PSA: Streaming piracy apps are being used to steal user data

A new report reveals concerning security issues surrounding streaming piracy apps, including products that provide unauthorized access to live television channels and premium video platforms. Non-profit organization Digital Citizens Alliance has detailed the problem in a new report revealing how these apps take advantage of users to mine login credentials, steal user information, and more.

Streaming devices, such as set-top boxes and HDMI sticks, have become a common way for consumers to watch videos. These devices typically provide access to official video apps via an app store, such as the Roku Channel Store and Amazon Appstore. However, a number of guides also provide instructions on using select devices, such as the Fire TV Stick, to access pirated content.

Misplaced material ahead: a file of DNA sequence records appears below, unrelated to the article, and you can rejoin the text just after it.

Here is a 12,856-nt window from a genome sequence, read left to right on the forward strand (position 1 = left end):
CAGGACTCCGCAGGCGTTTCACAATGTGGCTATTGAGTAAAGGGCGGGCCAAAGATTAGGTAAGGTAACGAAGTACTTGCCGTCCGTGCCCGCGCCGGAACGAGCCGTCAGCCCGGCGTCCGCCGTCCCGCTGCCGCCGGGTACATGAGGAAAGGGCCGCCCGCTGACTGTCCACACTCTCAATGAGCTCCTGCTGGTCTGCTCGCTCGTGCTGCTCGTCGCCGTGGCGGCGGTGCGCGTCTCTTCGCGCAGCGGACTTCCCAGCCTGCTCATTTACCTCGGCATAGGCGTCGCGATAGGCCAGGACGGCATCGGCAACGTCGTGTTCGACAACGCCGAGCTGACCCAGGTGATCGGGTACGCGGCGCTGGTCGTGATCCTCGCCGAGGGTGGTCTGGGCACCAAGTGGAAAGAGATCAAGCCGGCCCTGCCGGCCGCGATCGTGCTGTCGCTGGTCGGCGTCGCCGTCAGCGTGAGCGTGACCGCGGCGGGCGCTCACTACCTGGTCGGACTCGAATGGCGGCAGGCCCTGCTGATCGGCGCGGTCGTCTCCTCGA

According to the new report, hackers are targeting this 'rogue market' to spread malware among users. There are more than 12 million people in North America who are using these devices, according to the researchers, and the malware that targets them has been found to steal login credentials, upload data without permission, probe networks for vulnerabilities, and more.

The report specifically names the 'jailbroken' Fire TV Sticks and 'Kodi boxes' that have become popular among video pirates. These devices simplify access to pirated content, are simple for users to setup, and often sold through popular online shopping destinations, such as auction websites.

Examples of security issues revealed by the report include malware that forwards the user's WiFi network name and password to hackers, malware that attempts to steal login credentials for valid products like a Netflix subscription, and malware that probes for other devices on the network to infect. Despite the proliferation of this malware, the researchers noted that many consumers remain unaware of the risks.